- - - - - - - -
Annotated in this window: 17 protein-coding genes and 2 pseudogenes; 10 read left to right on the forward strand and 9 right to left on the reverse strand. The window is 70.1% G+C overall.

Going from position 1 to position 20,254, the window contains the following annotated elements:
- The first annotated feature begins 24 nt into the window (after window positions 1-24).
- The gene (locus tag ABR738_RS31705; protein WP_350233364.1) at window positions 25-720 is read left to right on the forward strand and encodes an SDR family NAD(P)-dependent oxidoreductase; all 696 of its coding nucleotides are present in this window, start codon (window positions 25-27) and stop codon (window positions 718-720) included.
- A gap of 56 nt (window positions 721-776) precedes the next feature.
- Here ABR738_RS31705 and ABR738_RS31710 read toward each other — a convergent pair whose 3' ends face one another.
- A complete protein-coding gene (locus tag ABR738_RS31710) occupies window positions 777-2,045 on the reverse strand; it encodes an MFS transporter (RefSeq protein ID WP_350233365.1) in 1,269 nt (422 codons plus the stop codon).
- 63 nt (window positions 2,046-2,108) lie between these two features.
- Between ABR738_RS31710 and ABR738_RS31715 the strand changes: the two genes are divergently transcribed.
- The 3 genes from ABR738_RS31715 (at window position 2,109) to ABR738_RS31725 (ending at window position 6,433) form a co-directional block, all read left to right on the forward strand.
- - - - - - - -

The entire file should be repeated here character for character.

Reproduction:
Annotated in this window: 17 protein-coding genes and 2 pseudogenes; 10 read left to right on the forward strand and 9 right to left on the reverse strand. The window is 70.1% G+C overall.

Going from position 1 to position 20,254, the window contains the following annotated elements:
- The first annotated feature begins 24 nt into the window (after window positions 1-24).
- The gene (locus tag ABR738_RS31705; protein WP_350233364.1) at window positions 25-720 is read left to right on the forward strand and encodes an SDR family NAD(P)-dependent oxidoreductase; all 696 of its coding nucleotides are present in this window, start codon (window positions 25-27) and stop codon (window positions 718-720) included.
- A gap of 56 nt (window positions 721-776) precedes the next feature.
- Here ABR738_RS31705 and ABR738_RS31710 read toward each other — a convergent pair whose 3' ends face one another.
- A complete protein-coding gene (locus tag ABR738_RS31710) occupies window positions 777-2,045 on the reverse strand; it encodes an MFS transporter (RefSeq protein ID WP_350233365.1) in 1,269 nt (422 codons plus the stop codon).
- 63 nt (window positions 2,046-2,108) lie between these two features.
- Between ABR738_RS31710 and ABR738_RS31715 the strand changes: the two genes are divergently transcribed.
- The 3 genes from ABR738_RS31715 (at window position 2,109) to ABR738_RS31725 (ending at window position 6,433) form a co-directional block, all read left to right on the forward strand.